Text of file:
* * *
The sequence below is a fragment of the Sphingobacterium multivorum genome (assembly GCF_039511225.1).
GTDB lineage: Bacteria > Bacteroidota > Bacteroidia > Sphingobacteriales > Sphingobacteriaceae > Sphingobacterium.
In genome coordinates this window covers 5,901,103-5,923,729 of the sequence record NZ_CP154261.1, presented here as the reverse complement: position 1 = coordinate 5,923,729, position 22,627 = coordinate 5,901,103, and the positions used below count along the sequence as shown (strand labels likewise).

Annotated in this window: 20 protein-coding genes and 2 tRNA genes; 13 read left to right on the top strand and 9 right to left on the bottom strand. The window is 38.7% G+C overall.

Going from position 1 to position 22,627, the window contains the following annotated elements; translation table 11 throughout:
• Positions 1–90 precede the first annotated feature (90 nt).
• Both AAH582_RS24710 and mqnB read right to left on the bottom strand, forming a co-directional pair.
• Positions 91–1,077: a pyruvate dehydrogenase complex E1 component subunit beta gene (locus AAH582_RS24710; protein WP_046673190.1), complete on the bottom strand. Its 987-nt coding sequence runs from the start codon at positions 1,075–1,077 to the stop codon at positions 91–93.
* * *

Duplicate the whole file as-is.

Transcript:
The sequence below is a fragment of the Sphingobacterium multivorum genome (assembly GCF_039511225.1).
GTDB lineage: Bacteria > Bacteroidota > Bacteroidia > Sphingobacteriales > Sphingobacteriaceae > Sphingobacterium.
In genome coordinates this window covers 5,901,103-5,923,729 of the sequence record NZ_CP154261.1, presented here as the reverse complement: position 1 = coordinate 5,923,729, position 22,627 = coordinate 5,901,103, and the positions used below count along the sequence as shown (strand labels likewise).

Annotated in this window: 20 protein-coding genes and 2 tRNA genes; 13 read left to right on the top strand and 9 right to left on the bottom strand. The window is 38.7% G+C overall.

Going from position 1 to position 22,627, the window contains the following annotated elements; translation table 11 throughout:
• Positions 1–90 precede the first annotated feature (90 nt).
• Both AAH582_RS24710 and mqnB read right to left on the bottom strand, forming a co-directional pair.
• Positions 91–1,077: a pyruvate dehydrogenase complex E1 component subunit beta gene (locus AAH582_RS24710; protein WP_046673190.1), complete on the bottom strand. Its 987-nt coding sequence runs from the start codon at positions 1,075–1,077 to the stop codon at positions 91–93.